The First Lady, Amai Auxillia Mnangagwa and two cabinet ministers have visited cholera patients at Beatrice Infectious Hospital in Harare following an outbreak that has so far claimed 21 lives.

The cholera outbreak in Harare and other parts of the country is a setback to the country’s economic development plan.

Amai Mnangagwa, who is the ambassador of healthy, was accompanied by the Minister of Health and Child Care Dr Obediah Moyo, the Minister of Primary and Secondary Education Professor Paul Mavhima, Health Permanent Secretary Dr Gerald Gwinji and several officials from the health ministry when he visited the hospital.

The First Lady called on every Zimbabwean to join hands and help in containing the disease and suggested the need for a sustainable clean up exercise plan.

Minister Moyo said the cholera epidemic continues to spread in the country with the death toll reported at 21 by this Wednesday morning.

Minister Moyo, who confirmed that they held an inter-ministerial meeting today on how to contain the disease, also said blocked sewer pipes and lack of clean water have been found to be the main causes of the cholera and typhoid outbreaks in Glenview and Budiriro.

“Glenview and Budiriro remain the epicenter of the disease with the one reported Cholera death in Masvingo having been traced to Glenview. Blocked sewer pipes and lack of clean water are the main causes of the cholera and typhoid epidemics in the two Harare suburbs,” he said.

The Minister announced that drastic measures including the banning of vending in Glenview and Budiriro as one of the ways to stop the disease’s further spread.

He revealed that the Zimbabwe Republic Police (ZRP) is being engaged to stop vending in the epicenter until the outbreaks are contained and measures are put in place to ensure hygiene and proper sanitation to stop cholera outbreak.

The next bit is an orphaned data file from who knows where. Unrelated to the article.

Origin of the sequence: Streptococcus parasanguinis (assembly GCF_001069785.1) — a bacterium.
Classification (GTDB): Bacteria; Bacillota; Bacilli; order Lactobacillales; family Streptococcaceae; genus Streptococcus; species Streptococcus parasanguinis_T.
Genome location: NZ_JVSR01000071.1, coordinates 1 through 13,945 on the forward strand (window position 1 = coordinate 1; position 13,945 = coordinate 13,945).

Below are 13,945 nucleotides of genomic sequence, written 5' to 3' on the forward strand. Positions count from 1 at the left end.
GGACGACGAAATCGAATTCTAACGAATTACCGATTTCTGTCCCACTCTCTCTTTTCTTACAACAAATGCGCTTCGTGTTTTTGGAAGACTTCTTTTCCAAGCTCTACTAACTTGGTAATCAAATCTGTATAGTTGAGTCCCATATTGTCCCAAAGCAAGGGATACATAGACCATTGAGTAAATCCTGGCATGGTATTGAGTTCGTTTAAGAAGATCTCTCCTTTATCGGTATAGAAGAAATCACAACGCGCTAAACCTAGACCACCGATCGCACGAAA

Minister Moyo also highlighted that the outbreak of cholera is not just cholera but it also has typhoid with cases increasing daily and the total number of cases now stands at 3067, 21 deaths and 45 confirmed cases.

Dr Moyo said resources have been promised by UNICEF, Delta and Stanbic Bank, and appealed to other well wishers in the corporate world for more resources emphasising that the 2008 loss of lives should be averted.

He stressed the need for cholera education to create awareness of proper hygiene to bring back the cleanliness of yesteryear before the sanctions.

The Minister of Primary and Secondary Education, Professor Paul Mavhima however clarified that no pupil has succumbed to cholera as reported in some sections of the media.

He said his ministry has come up with a platform for effective communication to ensure schools remain safe.

Effective hygiene among citizens is said to be key in curbing cholera which has threatened the country’s health delivery system.